How the Covid-19 crisis has affected real estate in Kenya

Kenya’s real estate just like any other sector of the economy has taken a plunge due to the new normal occasioned by the Covid-19 pandemic. Over the past few months, the sector has undergone enormous disruption and economic shocks all ascribed to lockdown measures and shrinking disposable incomes or purchasing power by the majority of the population.

The paradox is that only early this year the sector was projected to post tremendous growth due to the fact that it had begun showing signs of improvement or recovery the previous year after a weary growth that was witnessed in 2017 and 2018. According to a Cytton report published earlier last month, the real estate sector was beginning to recover from the slow growth of 2017 and 2018 as quoted from the Kenya National Bureau of Statistics’ Economic Survey of 2020 which had indicated that the sector grew by 5.3 in 2019, a 1.2% rise from the previous year’s 4.1%.

It further indicates that real estate recorded moderate activity with average rental yields improving slightly by 5.2 % in the residential segment and by 7.8% in the commercial office segment from 5.0% and 7.5% of the last economic survey of 2019. On its part, the retail sector saw a 0.1% plunge on the same benchmark to 7.7% from 7.8% of the last quarter of 2019’s economic survey.

Effects of the Pandemic

The Covi-19 pandemic crisis whose outbreak was first reported in Kenya early this year in March has affected this key sector of the country’s economy in a myriad of damaging ways which include the following.

  • Firstly, the pandemic has contributed to longer development periods. This has been occasioned by a reduction of labour or human resource as well as the interruption of the supply chains. As a result, investment activities have paused for abnormally long periods, moved at a snail’s pace or completely stalled.
  • Secondly, the crisis has occasioned the closure of public offices: This has seen or contributed to a slow rate of approvals of buildings since key or essential real estate liaison offices such as land registries have been closed indefinitely.
  • Again, the pandemic has hugely contributed to the slowing down of construction activities. The pandemic has added to the withholding of cash by developers out of nervousness or fear of an otherwise precarious situation. This is because the developers fear that market liquidity is poised for a major decline.
  • In addition, there has been a decline in terms of collections especially for the people who have bought off-plan real estate property on instalment plans since the crisis has largely imperilled livelihoods or entirely destroyed people’s means of income.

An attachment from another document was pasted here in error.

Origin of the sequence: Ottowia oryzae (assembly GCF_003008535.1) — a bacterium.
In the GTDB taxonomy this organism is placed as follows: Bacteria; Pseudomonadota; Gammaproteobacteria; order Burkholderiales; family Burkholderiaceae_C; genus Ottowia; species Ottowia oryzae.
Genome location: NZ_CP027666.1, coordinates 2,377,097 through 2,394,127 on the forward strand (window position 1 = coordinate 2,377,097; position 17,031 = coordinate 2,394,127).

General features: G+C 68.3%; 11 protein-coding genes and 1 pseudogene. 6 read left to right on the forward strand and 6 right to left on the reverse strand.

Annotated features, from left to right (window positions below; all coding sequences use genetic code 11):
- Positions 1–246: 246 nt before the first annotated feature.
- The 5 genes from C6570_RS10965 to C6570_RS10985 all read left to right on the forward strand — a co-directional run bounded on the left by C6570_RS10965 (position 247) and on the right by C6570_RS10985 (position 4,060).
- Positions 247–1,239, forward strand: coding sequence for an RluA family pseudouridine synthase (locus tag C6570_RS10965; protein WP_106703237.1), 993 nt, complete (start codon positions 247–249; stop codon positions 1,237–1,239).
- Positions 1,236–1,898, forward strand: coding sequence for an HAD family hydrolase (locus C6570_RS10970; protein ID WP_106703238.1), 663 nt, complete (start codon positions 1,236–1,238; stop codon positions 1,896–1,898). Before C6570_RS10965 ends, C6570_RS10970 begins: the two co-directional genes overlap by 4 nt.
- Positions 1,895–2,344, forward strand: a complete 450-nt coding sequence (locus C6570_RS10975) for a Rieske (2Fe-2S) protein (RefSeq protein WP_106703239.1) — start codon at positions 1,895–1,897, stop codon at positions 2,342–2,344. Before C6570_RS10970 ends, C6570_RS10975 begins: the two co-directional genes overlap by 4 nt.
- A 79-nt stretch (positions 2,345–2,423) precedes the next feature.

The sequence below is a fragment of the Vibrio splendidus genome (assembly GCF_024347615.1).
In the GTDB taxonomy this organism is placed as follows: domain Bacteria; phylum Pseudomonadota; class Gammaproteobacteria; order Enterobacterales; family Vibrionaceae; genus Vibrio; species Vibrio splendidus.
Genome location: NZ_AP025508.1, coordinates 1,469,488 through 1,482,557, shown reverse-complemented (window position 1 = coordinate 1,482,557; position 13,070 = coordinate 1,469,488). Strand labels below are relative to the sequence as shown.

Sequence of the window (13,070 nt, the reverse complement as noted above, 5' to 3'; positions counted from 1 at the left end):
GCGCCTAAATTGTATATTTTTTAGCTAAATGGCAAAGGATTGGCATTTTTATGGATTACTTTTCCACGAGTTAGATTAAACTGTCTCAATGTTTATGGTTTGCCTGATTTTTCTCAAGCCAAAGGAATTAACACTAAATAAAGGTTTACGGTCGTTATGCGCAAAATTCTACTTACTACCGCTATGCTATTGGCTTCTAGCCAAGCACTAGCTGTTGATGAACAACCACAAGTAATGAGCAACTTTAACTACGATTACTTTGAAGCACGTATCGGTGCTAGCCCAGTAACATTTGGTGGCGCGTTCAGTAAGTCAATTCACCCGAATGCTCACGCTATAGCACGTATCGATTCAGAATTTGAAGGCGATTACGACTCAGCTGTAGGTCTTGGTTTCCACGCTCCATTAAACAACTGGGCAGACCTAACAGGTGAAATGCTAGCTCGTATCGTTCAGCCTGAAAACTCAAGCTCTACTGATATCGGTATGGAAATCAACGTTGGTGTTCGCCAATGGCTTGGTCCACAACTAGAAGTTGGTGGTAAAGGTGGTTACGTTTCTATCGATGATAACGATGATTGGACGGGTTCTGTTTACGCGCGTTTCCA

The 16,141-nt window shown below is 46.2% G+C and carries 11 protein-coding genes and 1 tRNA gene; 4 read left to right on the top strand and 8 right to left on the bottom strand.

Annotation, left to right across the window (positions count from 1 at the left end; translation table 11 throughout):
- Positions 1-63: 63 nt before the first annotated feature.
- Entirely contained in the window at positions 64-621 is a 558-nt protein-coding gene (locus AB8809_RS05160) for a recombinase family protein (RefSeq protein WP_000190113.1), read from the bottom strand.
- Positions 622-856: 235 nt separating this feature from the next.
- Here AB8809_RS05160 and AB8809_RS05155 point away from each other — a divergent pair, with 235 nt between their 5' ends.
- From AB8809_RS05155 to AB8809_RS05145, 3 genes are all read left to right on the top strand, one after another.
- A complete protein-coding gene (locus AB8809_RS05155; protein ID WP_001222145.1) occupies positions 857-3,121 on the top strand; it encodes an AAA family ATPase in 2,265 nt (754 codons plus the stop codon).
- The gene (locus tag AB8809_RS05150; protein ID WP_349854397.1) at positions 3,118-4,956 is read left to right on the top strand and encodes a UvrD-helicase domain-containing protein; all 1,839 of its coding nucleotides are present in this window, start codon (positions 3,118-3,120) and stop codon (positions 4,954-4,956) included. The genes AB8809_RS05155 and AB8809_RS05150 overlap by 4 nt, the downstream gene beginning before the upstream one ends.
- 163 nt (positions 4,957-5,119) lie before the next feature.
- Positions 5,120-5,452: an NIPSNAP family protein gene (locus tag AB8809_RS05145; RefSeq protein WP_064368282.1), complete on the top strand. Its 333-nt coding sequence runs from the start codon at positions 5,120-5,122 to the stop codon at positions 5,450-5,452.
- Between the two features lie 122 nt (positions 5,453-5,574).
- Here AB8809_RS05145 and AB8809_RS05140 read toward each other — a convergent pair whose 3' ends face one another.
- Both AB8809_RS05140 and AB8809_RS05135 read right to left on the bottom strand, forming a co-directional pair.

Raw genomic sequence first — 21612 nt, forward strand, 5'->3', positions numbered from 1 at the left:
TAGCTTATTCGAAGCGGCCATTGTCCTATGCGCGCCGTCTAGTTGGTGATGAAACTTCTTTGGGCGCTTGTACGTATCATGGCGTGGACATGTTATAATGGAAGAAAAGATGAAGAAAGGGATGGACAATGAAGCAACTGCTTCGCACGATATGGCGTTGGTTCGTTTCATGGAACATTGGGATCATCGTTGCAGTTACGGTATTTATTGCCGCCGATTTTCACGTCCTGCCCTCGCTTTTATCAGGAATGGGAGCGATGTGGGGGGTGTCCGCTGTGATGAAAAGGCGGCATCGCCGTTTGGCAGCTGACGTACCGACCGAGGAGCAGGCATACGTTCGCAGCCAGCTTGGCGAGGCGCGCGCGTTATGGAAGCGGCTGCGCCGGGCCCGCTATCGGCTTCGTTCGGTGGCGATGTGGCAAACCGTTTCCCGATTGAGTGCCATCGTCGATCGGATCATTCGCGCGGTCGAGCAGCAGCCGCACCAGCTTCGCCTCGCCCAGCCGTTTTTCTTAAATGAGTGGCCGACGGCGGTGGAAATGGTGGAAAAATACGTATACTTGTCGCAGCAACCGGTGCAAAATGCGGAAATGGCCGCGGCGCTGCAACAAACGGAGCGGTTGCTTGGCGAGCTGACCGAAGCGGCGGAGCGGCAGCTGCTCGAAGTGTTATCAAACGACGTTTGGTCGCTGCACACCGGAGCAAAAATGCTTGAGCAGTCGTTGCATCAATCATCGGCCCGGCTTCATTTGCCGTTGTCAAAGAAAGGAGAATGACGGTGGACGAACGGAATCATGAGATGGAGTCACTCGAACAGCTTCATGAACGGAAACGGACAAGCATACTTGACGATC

• Furthermore, the suspension of funding by banks and other mortgage providers as a result of the closure of the land registry also portends gloom for the real estate sector.
  • Lastly, the real estate sector has tumbled owing to what can be termed as general risk aversion in risk analysis jargon. Generally, people or investors are ever wary of crises and their aftermath. This pandemic is no exception and investors or developers have been extra cautious with their cash or investments.

A silver lining

Nonetheless, it’s not all gloom and doom for Kenya’s real estate industry. The government of Kenya continues to be very supportive of the industry through a raft of reform measures geared towards cushioning the sector through the necessary and relevant pieces of legislation and regulations. It has, for instance, adopted the lowering of the Central Bank Rate to increase the available cash for lending and again announced a Ksh 53 billion stimulus package. This regulation seeks to offer soft loans to hotel and attendant ventures through the Tourism Finance Corporation, therefore, stimulating the hospitality industry.

The Tax Laws Amendment Act 2020 which is an amendment to the Retirement Benefits Act will allow the use of pensions and savings towards buying homes as well as accessing mortgage loans. At a time when people’s livelihoods have been largely imperilled by the Covid-19 engendered economic recession, such a policy measure is timely and comes in handy to rescue the sector.

Again in such a bleak age when key government offices such as land registries have been closed owing to the Covid-19 pandemic, the government has come up with Business Laws Amendment Act 2020. The act takes into cognizance and allows the use of technology and welcomes electronic signatures as a lawful and valid means of execution of official documents. Such a measure will definitely improve the way and ease at which land transactions are executed.

Shaping the future

The Covid-19 pandemic is expected to shape the future of the real estate sector after the crisis is over owing to its implications on economies and other life’s aspects.

It’s anticipated that this will persist for a given period in the future and will both affect and influence the real estate in unusual and rare ways which will translate into far-reaching ramifications for the sector.

Conclusion

The real estate will, however, recover after the virus. But this recovery will be hugely suppressed due to the diminished and jeopardized livelihoods as well a change of priority by potential investors. In spite of all the bleakness, the sector is poised to bounce back soon probably by early next year according to some pundits and risk analysts.

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